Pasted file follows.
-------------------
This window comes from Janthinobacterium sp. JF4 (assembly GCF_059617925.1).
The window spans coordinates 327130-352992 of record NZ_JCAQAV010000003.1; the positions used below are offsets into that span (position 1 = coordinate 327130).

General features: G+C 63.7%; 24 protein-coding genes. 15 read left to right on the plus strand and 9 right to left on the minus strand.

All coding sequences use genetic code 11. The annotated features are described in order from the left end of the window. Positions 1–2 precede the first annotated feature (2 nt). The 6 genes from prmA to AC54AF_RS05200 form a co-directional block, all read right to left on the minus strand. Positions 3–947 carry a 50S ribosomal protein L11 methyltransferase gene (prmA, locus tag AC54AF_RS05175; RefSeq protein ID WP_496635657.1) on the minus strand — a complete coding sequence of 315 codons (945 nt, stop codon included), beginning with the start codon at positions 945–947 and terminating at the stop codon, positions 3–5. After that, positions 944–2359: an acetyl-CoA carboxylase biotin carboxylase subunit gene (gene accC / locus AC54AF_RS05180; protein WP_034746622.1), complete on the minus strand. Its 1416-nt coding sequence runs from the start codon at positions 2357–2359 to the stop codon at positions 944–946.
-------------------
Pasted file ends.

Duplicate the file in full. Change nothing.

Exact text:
This window comes from Janthinobacterium sp. JF4 (assembly GCF_059617925.1).
The window spans coordinates 327130-352992 of record NZ_JCAQAV010000003.1; the positions used below are offsets into that span (position 1 = coordinate 327130).

General features: G+C 63.7%; 24 protein-coding genes. 15 read left to right on the plus strand and 9 right to left on the minus strand.

All coding sequences use genetic code 11. The annotated features are described in order from the left end of the window. Positions 1–2 precede the first annotated feature (2 nt). The 6 genes from prmA to AC54AF_RS05200 form a co-directional block, all read right to left on the minus strand. Positions 3–947 carry a 50S ribosomal protein L11 methyltransferase gene (prmA, locus tag AC54AF_RS05175; RefSeq protein ID WP_496635657.1) on the minus strand — a complete coding sequence of 315 codons (945 nt, stop codon included), beginning with the start codon at positions 945–947 and terminating at the stop codon, positions 3–5. After that, positions 944–2359: an acetyl-CoA carboxylase biotin carboxylase subunit gene (gene accC / locus AC54AF_RS05180; protein WP_034746622.1), complete on the minus strand. Its 1416-nt coding sequence runs from the start codon at positions 2357–2359 to the stop codon at positions 944–946.